By: Mary Ellen Kustin
Reuters reported today that recent tests by private labs have found residues of Monsanto's glyphosate weed-killer, in samples of honey, soy sauce, infant formula and even breast milk.
Evidence like this (and this and this) indicates that glyphosate, which Monsanto developed and marketed beginning in the early 1970s, is more prevalent than previously believed.
The U.S. Environmental Protection Agency may be underestimating glyphosate’s toxicity. Three weeks ago (Mar. 20), leading cancer experts at the World Health Organization categorized glyphosate as “probably carcinogenic to humans.”
The widespread adoption of herbicide-tolerant, genetically engineered crops, also known as GMOs, sparked the explosion of glyphosate use over the past two decades – with 280 million pounds of glyphosate sprayed on farmland in 2012 alone.
But even though more than 90 percent of American consumers want to know when they’re buying GMOs, they have been largely left in the dark.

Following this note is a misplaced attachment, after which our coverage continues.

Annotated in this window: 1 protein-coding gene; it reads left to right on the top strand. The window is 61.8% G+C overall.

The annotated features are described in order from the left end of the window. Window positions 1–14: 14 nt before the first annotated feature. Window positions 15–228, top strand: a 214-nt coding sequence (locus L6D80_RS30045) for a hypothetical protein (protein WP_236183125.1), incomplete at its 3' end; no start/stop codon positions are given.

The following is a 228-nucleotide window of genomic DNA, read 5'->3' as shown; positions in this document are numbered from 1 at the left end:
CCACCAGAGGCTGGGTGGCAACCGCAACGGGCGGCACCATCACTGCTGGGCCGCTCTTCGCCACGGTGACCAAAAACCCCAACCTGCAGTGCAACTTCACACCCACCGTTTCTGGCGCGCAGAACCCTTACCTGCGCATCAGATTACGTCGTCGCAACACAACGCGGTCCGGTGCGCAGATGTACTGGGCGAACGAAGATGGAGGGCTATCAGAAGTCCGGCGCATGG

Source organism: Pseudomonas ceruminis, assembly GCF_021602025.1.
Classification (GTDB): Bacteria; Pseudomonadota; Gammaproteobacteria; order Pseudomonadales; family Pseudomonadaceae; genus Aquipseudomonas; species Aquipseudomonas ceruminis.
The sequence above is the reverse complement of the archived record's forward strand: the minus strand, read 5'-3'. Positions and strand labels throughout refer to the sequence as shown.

The federal government’s voluntary labeling system in place since 2001 isn’t working because companies that process food with GMO ingredients haven’t stepped up and labeled. Instead, producers who make food without GMOs have resorted to providing third party certifications of the non-GMO nature of their products. Consumers are left to guess about the vast majority of food out there.
Without a national mandatory GMO labeling law like statutes already on the books in Connecticut, Maine and Vermont, consumers will have a harder time knowing whether they’re buying GMOs.
To learn more about some lawmakers’ attempts to keep you in the dark about the presence of GMOs, read Libby Foley’s Top 5 Reasons To Oppose The DARK Act.
Originally Published: Enviornmental Working Group